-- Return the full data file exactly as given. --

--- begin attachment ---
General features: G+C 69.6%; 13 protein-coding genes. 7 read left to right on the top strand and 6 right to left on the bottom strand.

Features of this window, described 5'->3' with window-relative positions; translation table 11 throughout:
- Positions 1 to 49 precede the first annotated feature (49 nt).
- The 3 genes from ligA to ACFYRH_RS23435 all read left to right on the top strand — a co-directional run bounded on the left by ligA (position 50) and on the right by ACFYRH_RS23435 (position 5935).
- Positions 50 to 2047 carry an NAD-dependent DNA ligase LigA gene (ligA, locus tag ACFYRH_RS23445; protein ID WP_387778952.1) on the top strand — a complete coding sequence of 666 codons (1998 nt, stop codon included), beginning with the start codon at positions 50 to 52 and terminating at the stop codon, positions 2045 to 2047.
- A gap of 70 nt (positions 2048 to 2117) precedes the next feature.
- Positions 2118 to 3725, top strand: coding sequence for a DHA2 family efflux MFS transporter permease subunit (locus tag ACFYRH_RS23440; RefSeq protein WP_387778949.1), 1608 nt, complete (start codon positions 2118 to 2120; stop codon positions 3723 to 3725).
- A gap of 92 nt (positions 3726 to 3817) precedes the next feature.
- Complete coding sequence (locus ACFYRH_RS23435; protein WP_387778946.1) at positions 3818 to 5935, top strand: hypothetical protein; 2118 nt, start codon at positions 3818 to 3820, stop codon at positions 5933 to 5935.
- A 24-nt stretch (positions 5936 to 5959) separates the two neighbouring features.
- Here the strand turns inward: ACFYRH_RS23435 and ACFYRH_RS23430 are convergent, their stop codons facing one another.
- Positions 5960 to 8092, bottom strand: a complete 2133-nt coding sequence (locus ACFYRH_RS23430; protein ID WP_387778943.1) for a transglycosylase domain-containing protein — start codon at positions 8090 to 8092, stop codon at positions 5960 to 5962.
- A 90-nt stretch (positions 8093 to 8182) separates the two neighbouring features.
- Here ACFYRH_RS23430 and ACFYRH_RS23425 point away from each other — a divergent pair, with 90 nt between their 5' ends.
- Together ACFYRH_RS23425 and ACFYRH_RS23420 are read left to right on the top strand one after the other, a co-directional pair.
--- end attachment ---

General features: G+C 69.6%; 13 protein-coding genes. 7 read left to right on the top strand and 6 right to left on the bottom strand.

Features of this window, described 5'->3' with window-relative positions; translation table 11 throughout:
- Positions 1 to 49 precede the first annotated feature (49 nt).
- The 3 genes from ligA to ACFYRH_RS23435 all read left to right on the top strand — a co-directional run bounded on the left by ligA (position 50) and on the right by ACFYRH_RS23435 (position 5935).
- Positions 50 to 2047 carry an NAD-dependent DNA ligase LigA gene (ligA, locus tag ACFYRH_RS23445; protein ID WP_387778952.1) on the top strand — a complete coding sequence of 666 codons (1998 nt, stop codon included), beginning with the start codon at positions 50 to 52 and terminating at the stop codon, positions 2045 to 2047.
- A gap of 70 nt (positions 2048 to 2117) precedes the next feature.
- Positions 2118 to 3725, top strand: coding sequence for a DHA2 family efflux MFS transporter permease subunit (locus tag ACFYRH_RS23440; RefSeq protein WP_387778949.1), 1608 nt, complete (start codon positions 2118 to 2120; stop codon positions 3723 to 3725).
- A gap of 92 nt (positions 3726 to 3817) precedes the next feature.
- Complete coding sequence (locus ACFYRH_RS23435; protein WP_387778946.1) at positions 3818 to 5935, top strand: hypothetical protein; 2118 nt, start codon at positions 3818 to 3820, stop codon at positions 5933 to 5935.
- A 24-nt stretch (positions 5936 to 5959) separates the two neighbouring features.
- Here the strand turns inward: ACFYRH_RS23435 and ACFYRH_RS23430 are convergent, their stop codons facing one another.
- Positions 5960 to 8092, bottom strand: a complete 2133-nt coding sequence (locus ACFYRH_RS23430; protein ID WP_387778943.1) for a transglycosylase domain-containing protein — start codon at positions 8090 to 8092, stop codon at positions 5960 to 5962.
- A 90-nt stretch (positions 8093 to 8182) separates the two neighbouring features.
- Here ACFYRH_RS23430 and ACFYRH_RS23425 point away from each other — a divergent pair, with 90 nt between their 5' ends.
- Together ACFYRH_RS23425 and ACFYRH_RS23420 are read left to right on the top strand one after the other, a co-directional pair.